Old magazine illustrations: real of imaginary?

Stargazer2006

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I don't think I'm the only one on this forum to love the old artwork to be found on the covers of Popular Mechanics, Popular Science, Mechanix Illustrated and so forth... Most of the time, the aircraft that are featured there either existed or reflected genuine industry designs of the time.

In some instances, I find it hard to identify exactly what the aircraft is supposed to be... hence this topic, which I have titled in such a way that it allows for multiple requests by different members, so that we don't create a topic every time a new picture comes along.

For my first mystery design, I would like to share this wonderful illustration from Popular Mechanics dated December 1948. It depicts a kid launching a rocket-powered model aircraft on a ramp in the presence of his grandfather. I really love the design of that airplane... Could it be some project from Douglas? From Fairchild? Love it, anyway! Thanks to all who can provide information...
 

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Antonio

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I don't think I'm the only one on this forum to love the old artwork to be found on the covers of Popular Mechanics, Popular Science, Mechanix Illustrated and so forth...

You're not alone :)

Difficult topic for me. My opinion is not most times that artwork is based or inspired in real things but sometimes is pure fantasy.

The drawing you posted has no air intakes so...it's a rocket design or it's only a beautiful drawing?
 

Pyrrhic victory

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While they are much more aesthetically pleasing than the bland computer generated imagery on most magazine covers today, I would most definitely take them with a grain of salt.
 

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borovik

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Stargazer2006 said:
Thanks to all who can provide information...
"Designer and builder, Roswell Brown, lights fuse of Strato-Rocket model plane built for take-off from a launching ramp..."
See please:
http://jetex.org/archive/article-rocket_plane-brown-pm-4812.html
 

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Just call me Ray

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Pyrrhic victory said:
While they are much more aesthetically pleasing than the bland computer generated imagery on most magazine covers today, I would most definitely take them with a grain of salt.


...I am so not going to ask about that pic....
 

Stargazer2006

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Thank you so much for finding the answer to my question so precisely and quickly! How did we manage before the internet was around? Wow.
 

Rhinocrates

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This might be of interest here.


From the serious to the satirical. The artist is unknown, date c. 1915, gouache.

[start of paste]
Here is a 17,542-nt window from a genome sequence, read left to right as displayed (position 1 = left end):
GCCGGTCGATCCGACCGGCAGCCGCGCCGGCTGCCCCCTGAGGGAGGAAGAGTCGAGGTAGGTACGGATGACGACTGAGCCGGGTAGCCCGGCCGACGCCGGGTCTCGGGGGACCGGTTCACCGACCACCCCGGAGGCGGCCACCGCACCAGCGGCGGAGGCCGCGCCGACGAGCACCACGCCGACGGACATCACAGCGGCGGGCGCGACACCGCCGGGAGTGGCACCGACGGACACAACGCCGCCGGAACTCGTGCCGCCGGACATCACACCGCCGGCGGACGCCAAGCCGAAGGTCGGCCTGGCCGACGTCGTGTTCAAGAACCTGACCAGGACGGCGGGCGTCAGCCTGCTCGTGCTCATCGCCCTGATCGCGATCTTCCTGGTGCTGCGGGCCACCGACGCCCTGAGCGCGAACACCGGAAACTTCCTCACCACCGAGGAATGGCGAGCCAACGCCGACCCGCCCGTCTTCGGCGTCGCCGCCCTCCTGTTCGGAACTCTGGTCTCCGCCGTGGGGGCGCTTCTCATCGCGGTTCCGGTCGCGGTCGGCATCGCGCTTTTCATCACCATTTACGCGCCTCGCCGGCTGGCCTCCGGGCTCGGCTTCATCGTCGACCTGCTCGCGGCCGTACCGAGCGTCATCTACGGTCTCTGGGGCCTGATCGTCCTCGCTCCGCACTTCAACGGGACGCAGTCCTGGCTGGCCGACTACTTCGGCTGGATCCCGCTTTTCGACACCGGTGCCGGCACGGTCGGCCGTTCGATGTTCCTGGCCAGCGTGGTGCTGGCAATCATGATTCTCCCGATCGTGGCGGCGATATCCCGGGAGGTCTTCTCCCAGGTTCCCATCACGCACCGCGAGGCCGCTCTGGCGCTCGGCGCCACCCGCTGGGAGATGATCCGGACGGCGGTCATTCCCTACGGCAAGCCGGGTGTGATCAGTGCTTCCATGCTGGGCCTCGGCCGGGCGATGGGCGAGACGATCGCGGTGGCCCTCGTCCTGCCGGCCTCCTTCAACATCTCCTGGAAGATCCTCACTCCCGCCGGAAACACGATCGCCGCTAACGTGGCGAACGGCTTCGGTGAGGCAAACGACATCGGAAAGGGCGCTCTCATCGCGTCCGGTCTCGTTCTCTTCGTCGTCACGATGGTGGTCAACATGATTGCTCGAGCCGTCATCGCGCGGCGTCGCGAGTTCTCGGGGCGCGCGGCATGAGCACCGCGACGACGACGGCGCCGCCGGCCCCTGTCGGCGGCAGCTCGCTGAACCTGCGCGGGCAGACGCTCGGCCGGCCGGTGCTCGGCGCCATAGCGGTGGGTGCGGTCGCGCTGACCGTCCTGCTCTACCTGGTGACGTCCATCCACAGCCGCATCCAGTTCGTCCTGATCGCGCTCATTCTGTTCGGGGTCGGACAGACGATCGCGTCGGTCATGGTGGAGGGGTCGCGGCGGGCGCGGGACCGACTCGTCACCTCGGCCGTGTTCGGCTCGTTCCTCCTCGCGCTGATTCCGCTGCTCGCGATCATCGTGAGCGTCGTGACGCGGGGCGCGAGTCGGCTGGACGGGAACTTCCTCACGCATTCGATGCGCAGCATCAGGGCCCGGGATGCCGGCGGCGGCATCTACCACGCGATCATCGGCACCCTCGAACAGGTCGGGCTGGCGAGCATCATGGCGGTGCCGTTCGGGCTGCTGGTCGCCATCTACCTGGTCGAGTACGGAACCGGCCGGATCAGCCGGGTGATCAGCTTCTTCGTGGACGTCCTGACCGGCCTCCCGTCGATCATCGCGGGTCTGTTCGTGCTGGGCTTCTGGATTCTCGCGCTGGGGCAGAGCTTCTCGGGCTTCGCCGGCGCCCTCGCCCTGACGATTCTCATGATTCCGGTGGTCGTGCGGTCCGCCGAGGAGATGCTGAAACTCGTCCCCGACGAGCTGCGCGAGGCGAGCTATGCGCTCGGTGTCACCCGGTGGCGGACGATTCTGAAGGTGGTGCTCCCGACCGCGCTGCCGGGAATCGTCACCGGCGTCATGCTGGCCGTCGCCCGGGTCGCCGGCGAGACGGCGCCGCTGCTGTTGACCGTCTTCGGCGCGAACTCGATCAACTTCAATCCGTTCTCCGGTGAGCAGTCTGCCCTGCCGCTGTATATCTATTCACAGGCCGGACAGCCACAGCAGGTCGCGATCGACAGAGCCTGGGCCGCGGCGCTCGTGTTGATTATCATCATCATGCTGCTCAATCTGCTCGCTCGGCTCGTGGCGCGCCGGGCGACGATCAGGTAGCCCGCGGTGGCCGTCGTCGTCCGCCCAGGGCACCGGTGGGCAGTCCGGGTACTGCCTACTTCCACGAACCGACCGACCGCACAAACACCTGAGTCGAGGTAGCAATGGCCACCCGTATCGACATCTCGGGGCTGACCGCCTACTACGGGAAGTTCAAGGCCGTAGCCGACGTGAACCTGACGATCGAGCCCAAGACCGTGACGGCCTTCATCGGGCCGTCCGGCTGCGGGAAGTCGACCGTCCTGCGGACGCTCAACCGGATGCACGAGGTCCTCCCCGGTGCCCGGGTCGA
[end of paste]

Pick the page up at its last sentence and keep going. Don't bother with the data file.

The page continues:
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fortrena

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The third illustration appears to a version of a print entitled The Flight of Intellect - Portrait of Mr Golightly experimenting on Messrs Quick & Speed’s new patent high-pressure steam riding rocket’. This satirical print was put out between 1826 and 1840 by Charles Tilt and George E. Madeley, two publishers, printers and dealers based in London.


Additional information on this print can be found at http://voyagesextraordinaires.blogspot.com/2016/11/charles-golightly-and-his-steam-rocket.html
 
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fortrena

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The first illustration appears to be a version of an illustration from the utopian novel La Découverte australe par un homme volant, ou Le Dédale français, Nouvelle très-philosphique, published in 1781 (in Leipzig?) by French author (ca 180 books?), publisher, philosopher and reformist Nicolas Edme Restif (1734-1806), also known as Restif de La Bretonne and Rétif et de La Bretone.
 

fortrena

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As its caption states, the fourth illustration shows (a version of a photo of?) famous American pilot Harriet Quimby (1875-1912) in front of her Blériot Type XI, wearing her very distinctive mauve / purple flying costume.

Some info on the latter can be found at http://info.fabrics.net/the-flying-costume-of-harriet-quimby/
 

southwestforests

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I don't think I'm the only one on this forum to love the old artwork to be found on the covers of Popular Mechanics, Popular Science, Mechanix Illustrated and so forth
Well, allow me a moment to say this about that ...

Book goes through selected cover illustrations by year, describes them, and for each asks "Did it happen?"
 

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pathology_doc

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This reminds me of something Frank Herbert said about Jules Verne in a radio interview, while on an Australian tour in 1985. "His machines were the machines of his time, not the machines of our time. I have no doubt that my machines will cause the same hilarity many years from now."
 

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